Humour Matters: It’s time to make meaningless words great again

When it comes to humour about public funding, there really is no way to compete with reality. The last time the basic funding model for Ontario universities was changed, the Maple Leafs were winning Stanley Cups. Read that sentence again—the Maple Leafs were winning Stanley Cups. Unless you are a scholar of ancient history, you’ll probably have to Google the date.

But only a fool would advocate a wholesale budgetary revision, since the direction of change always seems to be down. Even with contract workers teaching 237 per cent of courses, funds seem perpetually short. Tuition has gone up and up, while students spend more time working for wages than ever before, which surely explains the small crowds for my lectures on Canadian wheat and nineteenth century railways.

In general, it’s hard to be optimistic about the future. Although, with so many picket lines ready to be deployed, at least Woody Guthrie songs will be back in fashion.

That said, the prospect of hours doing experiential learning on cold picket lines got me thinking about new revenue streams. Like, if we could put a tax on buzzwords, half our problems would be solved. All I hear from universities nowadays is transform, commercialize, incentivize, innovate, mobilize knowledge, and cultivate Excellence (that’s Excellence with a capital “E” thank you very much), words that sound emptier than the methodology section of my last grant application.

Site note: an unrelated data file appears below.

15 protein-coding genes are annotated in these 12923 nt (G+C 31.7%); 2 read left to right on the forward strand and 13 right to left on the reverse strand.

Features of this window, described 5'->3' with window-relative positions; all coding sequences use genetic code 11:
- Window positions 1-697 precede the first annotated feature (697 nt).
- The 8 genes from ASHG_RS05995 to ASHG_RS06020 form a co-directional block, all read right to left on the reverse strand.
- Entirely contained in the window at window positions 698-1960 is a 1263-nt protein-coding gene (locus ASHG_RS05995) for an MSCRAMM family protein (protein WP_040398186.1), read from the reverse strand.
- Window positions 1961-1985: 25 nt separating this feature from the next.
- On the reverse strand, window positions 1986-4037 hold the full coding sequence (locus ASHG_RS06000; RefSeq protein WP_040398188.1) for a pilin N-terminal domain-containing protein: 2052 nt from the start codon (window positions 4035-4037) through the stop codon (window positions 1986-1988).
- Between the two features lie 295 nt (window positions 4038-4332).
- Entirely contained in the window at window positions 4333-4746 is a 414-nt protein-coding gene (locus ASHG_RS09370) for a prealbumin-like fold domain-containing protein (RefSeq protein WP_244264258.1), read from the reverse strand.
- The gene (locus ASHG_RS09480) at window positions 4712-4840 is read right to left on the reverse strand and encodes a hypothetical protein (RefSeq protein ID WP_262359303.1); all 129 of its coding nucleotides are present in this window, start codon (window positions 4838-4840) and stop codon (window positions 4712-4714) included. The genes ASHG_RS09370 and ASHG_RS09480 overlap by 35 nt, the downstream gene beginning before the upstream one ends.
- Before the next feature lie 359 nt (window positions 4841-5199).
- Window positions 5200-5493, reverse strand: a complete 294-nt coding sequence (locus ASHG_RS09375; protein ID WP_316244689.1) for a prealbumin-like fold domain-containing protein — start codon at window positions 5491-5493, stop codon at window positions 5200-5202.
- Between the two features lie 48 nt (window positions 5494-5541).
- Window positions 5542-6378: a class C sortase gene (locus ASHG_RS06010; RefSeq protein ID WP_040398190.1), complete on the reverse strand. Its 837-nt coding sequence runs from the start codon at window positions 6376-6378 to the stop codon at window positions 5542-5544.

I mean, the family swear jar has exercised a powerful hold on my children. They say a bad word, they throw their allowance in the jar, incentivizing their mouths to avoid the interesting vocabulary they pick up during sleepovers at Granny’s. Perhaps the academic equivalent— let’s call it the iJAR—could be strategically placed on the podium at ministerial press conferences. Not only would this incentivize the mobilization of less meaningless changicity, but university revenues would skyrocket.

Or, since conservatives like user fees so much, we could charge them two dollars for every use of the term “political correctness.” Talk about meaningless words: undergrads won’t even stay to the end of my lectures, but apparently I have some totalitarian ability to fill their minds with neo-Marxist postmodernism.

That doesn’t even consider the amount of carbon dioxide being expelled during my cranky old-man lectures, no doubt accelerating climate change even as its existence is being discussed. Could we figure out a mechanism to regulate and monetize my hot air? Just for convenience, we’ll call it Grouch and Trade.

There must be a million missed chances for new revenues, from co-branded experiential exams to transformative commercialization of empty classes through Airbnb. The list just goes on and on. But, if you want to hear those empty words, you’ll have to drop a toonie in the iJAR.

I suppose that if we really want to mobilize knowledge and cultivate generalized Excellence, we could fund universities by having citizens contribute a percentage of their income to the government, based on a sliding scale, with the funds distributed to public goods based on widely shared objectives. Nah, forget it, that utopian scheme will never work. Only a Leafs fan could dream so big. AM

Steve Penfold is an Associate Professor in the Department of History at the University of Toronto.